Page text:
Laurie Throness is one of one of BC Liberal leader Andrew Wilkinson’s top members of caucus
BC Liberal MLA and critic for children, family development and childcare Laurie Throness has made headlines again this week after he took part in a “God and Government” conference hosted by a hardline Christian conservative group.
The Association for Reformed Political Action (ARPA), the group behind the event, states on its website “religion and politics can mix,” and advocates “civil disobedience” if governments violate Biblical principles.
In 2012, ARPA launched an anti-abortion campaign called “We Need a Law” to restrict women’s reproductive rights. ARPA also opposes medically-assisted dying, same-sex marriage and SOGI 123, a school program designed to protect LGBTQ youth from bullying.
According to the report, Throness led a round table at the conference entitled “Hope for social conservatives” with three other unnamed MLAs.
Throness, on the other hand, has a track record of publicly expressing hardline socially conservative views that appear to make his party’s leadership very uncomfortable.
Here’s a reminder of some outlandish views openly expressed by Throness — one of Wilkinson’s top caucus members– in the last couple of years:
1. He opposes abortion and regularly attends anti-abortion rallies
Throness and former BC Liberal deputy premier Rich Coleman shared a stage with a far-right Christian nationalist party at the Victoria March for Life, last month. Throness also spoke at last year’s march, where he told the crowd: “I’m pro-life because it’s a matter of faith and natural law, that life is sacred from conception until natural death.”
I just had the privilege of attending the March for Life on the steps of BC’s Legislature today. About 3,000 people, including hundreds of youth, expressing their love and care for every life at all stages. What a positive movement! pic.twitter.com/GCOtPdACoM
— Laurie Throness (@LaurieThroness) May 9, 2019
At this year’s rally, Throness encouraged anti-abortion activists to promote their views more aggressively online:
“You need to get active. You need to become part of the public conversation. You need to get active in politics, get talking on social media. Speak out about what you believe.”
A photo from the event also showed Throness talking with Rod Taylor, the leader of the Christian Heritage Party, which wants “civil government to be under the authority of God,” and argues public policy “must not in any way contravene these Biblical ethics.”
Following the event, BC Liberal leader Andrew Wilkinson was forced to clarify: “Our position as a party has not changed in that we support a woman’s right to choose.”
2. He opposes a program designed to protect LGBTQ children from bullying
During a speech in the legislature last year, Throness took aim at BC’s SOGI 123 initiative. The BC Liberal critic for Children, Family Development and Childcare claimed curbing homophobic and transphobic bullying in schools might leave children with “mental health issues” and other “long-term unintended consequences.”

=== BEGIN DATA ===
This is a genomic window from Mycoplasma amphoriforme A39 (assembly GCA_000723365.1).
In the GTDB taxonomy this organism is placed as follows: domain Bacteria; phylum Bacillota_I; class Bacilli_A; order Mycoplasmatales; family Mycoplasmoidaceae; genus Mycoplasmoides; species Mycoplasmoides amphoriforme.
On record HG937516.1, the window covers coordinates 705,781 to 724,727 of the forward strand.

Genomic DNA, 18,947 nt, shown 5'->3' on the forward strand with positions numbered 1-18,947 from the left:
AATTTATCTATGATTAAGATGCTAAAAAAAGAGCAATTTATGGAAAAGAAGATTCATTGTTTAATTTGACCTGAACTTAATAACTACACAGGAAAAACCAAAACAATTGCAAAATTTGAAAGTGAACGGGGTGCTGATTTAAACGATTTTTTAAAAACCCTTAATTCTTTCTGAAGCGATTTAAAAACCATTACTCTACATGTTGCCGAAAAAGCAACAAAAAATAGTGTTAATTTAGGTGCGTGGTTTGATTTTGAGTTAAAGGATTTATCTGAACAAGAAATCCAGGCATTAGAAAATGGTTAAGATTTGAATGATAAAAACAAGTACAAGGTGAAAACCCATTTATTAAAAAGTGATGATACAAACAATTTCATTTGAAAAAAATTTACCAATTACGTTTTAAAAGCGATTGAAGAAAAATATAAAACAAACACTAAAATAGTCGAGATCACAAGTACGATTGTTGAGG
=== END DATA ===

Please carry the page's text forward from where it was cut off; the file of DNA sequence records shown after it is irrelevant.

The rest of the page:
He also said he was glad SOGI didn’t exist when he was in school, because then he might have wondered if “maybe I’m really a girl inside” after his classmates made fun of him for being a boy named “Laurie.”
3. He defended a far-right Christian Conservative group
In 2017, Throness described protestors at an anti-SOGI 123 rally organized by a far-right group called Culture Guard as “good,” “loving” and “tolerant” people.
However, a quick glance at Culture Guard’s website shows the group promotes pro-conversion therapy pseudo-science, including a pamphlet published by an anti-LGBTQ hate group entitled “The Health Hazards of Homosexuality.”
4. He believes BC doesn’t need universal childcare because parents should stay at home to look after their kids
Responding to the BC government’s plans to introduce universal childcare, Throness said:
“I can tell you how many child care spaces we have right now in BC We have one full-time, 24-hour-a-day space for every child in BC By law, child care is now, and always has been, universal and 24-7.”
Asked to clarify is comments, Throness told the Chilliwack Progress: “I’m saying that parents ought to get into the driver’s seat. The NDP is saying we want everybody in public daycare.’”
5. He claimed the LGBTQ community is a powerful special interest that discriminates against Christians
Back in 2016, Throness refused to support a Bill brought forward by his own party that added “gender identity or expression” to the human rights code, because he claimed it discriminated against those whose views on gender are “rooted in Christian faith.”
He then said the LGBTQ community had become similar to “a powerful business lobby or a rich person” that “dominates in our society”:
“In my opinion, this special recognition reflects the strong and growing political influence of the LGBTQ community. Transgendered people are a vulnerable group, for sure. But in a paradoxical way, they are also very powerful … When some person or group becomes irresistible to the government, when the government can no longer say no to them, I get uncomfortable with that, because if government ever aligns itself with any partial or private interest rather than the public, someone else’s interest is going to suffer.”
Editor’s Note: An earlier version of this story indicated StarVancouver identified opposition House Leader Mary Polak as another BC Liberal attendee at ARPA’s “God and Government” conference. The Star later issued a correction clarifying Polak was, in fact, “not part of the conference.” This story has been edited to reflect the Star’s updated reporting.